Gadon: I'm victim of vote-shaving

Gadon: I'm victim of vote-shaving

MANILA, Philippines — Independent senatorial candidate Larry Gadon on Tuesday cried foul over the allegedly rigged results of Monday’s midterm elections, claiming his votes were shaved to push administration allies in the winning circle.

Gadon conceded defeat in the senatorial race, but he alleged that election results were “clearly” manipulated to favor administration candidates. He did not cite any evidence.

“It is very clear that cheating was rampant,” he said in a statement. “A lot of what happened in canvassing does not make sense. The vote-padding and shaving in this elections were worse than in 2016 because it is so shameless to the core.”

Based on the unofficial quick count of the Parish Pastoral Council for Responsible Voting (PPCRV) as of Tuesday, Gadon ranked 28th in the senatorial race with at least 3.3 million votes.

He would need more than 10 million votes to catch up at least with reelectionist Sen. Nancy Binay’s, who placed 12th.

Bongbong Marcos endorsement

Among the administration candidates who broke into the quick count’s top 12 was former Ilocos Norte Gov. Imee Marcos, whose brother Ferdinand “Bongbong” Marcos Jr. endorsed Gadon.

Gadon wondered how the Commission on Elections (Comelec) managed to canvass less than half of 1 percent of the total votes by Monday night only to suspend it and announce its resumption at 1 p.m. on Tuesday.

“Comelec sent away the candidates’ lawyers and their representatives. But at 1:19 a.m. on Tuesday dawn, counting continued. By 3 a.m., it is finished,” he said in an online interview with House reporters.

Gadon claimed the count was nearly completed in an hour and 41 minutes because the storage cards had been “preprogrammed by Smartmatic to shave his votes.” There was no immediate comment from the Comelec or Smartmatic.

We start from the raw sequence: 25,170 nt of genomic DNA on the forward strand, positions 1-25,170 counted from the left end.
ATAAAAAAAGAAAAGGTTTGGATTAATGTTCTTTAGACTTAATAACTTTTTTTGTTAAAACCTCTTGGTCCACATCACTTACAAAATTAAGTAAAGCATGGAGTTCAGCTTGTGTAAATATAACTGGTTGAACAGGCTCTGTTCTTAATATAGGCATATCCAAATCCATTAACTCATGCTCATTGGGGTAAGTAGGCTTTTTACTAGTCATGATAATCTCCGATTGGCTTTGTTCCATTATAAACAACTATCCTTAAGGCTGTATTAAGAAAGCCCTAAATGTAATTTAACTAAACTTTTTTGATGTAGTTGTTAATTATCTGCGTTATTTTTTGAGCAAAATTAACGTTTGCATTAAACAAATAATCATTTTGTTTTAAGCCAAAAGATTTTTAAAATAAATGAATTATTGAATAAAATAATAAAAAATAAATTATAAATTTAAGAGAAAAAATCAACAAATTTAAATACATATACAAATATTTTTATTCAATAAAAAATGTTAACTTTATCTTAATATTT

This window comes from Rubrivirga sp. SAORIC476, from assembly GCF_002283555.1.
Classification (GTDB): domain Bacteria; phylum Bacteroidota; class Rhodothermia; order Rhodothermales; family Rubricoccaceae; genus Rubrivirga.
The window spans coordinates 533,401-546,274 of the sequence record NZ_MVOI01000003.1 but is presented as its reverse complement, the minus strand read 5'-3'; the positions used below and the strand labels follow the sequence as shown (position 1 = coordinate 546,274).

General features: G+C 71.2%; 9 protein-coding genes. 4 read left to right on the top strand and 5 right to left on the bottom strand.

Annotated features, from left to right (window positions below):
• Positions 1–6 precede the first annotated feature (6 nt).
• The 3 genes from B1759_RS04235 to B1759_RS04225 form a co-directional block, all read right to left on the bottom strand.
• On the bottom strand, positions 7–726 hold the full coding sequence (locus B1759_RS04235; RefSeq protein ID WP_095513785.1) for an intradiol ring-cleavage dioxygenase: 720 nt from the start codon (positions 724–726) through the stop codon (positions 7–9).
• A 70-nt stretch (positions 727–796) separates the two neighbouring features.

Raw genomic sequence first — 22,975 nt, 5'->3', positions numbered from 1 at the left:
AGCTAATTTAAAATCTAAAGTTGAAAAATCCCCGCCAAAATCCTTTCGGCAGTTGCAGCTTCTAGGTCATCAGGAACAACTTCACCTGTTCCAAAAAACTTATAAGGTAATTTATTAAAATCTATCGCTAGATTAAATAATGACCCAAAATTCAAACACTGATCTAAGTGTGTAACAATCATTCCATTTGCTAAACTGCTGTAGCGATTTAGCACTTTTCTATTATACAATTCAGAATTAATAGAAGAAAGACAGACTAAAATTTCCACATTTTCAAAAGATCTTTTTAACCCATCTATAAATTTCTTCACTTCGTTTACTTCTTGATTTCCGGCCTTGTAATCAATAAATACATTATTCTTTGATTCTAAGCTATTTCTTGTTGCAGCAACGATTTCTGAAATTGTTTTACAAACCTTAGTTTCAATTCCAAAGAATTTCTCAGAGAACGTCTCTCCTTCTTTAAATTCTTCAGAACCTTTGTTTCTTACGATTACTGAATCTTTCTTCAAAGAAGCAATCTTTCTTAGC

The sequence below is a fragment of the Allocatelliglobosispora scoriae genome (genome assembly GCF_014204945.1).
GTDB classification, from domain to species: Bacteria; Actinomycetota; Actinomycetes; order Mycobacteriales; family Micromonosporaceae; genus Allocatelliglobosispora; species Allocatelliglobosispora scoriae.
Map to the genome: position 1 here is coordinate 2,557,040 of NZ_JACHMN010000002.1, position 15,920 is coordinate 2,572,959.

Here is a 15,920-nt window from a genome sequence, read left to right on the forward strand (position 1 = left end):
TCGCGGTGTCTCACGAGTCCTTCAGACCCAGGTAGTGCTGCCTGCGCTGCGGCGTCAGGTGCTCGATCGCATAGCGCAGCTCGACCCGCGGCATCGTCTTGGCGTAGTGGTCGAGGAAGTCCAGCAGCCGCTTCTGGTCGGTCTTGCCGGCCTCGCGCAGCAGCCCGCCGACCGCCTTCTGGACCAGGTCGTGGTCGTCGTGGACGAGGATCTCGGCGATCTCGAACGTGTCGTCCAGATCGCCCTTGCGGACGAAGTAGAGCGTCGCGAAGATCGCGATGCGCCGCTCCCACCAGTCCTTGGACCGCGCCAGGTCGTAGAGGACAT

The PPCRV is conducting an unofficial count parallel to Comelec’s canvassing, which began only on Tuesday afternoon.

Warm reception

Gadon also expressed surprise at the number of votes he had garnered, saying it did not reflect his popularity as shown by his “warm reception” in out-of-town rallies as well as on social media.

“During the Salubungan of the El Shaddai, the crowd went wild as people wanted to take selfies with Larry Gadon, ignoring other senatorial bets who were also onstage, a few feet away. No one wanted to take photos with them, which showed that the interest of people is in Larry Gadon,” he said.

Gadon recalled garnering 2 million votes in his failed first crack at the Senate in 2016 when he was not yet that popular and had not waged a full-blown campaign.

“Now in 2019, I am now more popular, and often mobbed by people wherever I go,” he said. “It is really impossible that I got only 3 million votes. My votes were shaved off and added to administration candidates whom I have been beating in social media and mock election surveys.”

Gadon made headlines in January when he asked the Comelec to bar polling firms Pulse Asia and Social Weather Stations from releasing surveys, lest they become “political propagandists.”

See the bigger picture with the Inquirer's live in-depth coverage of the election here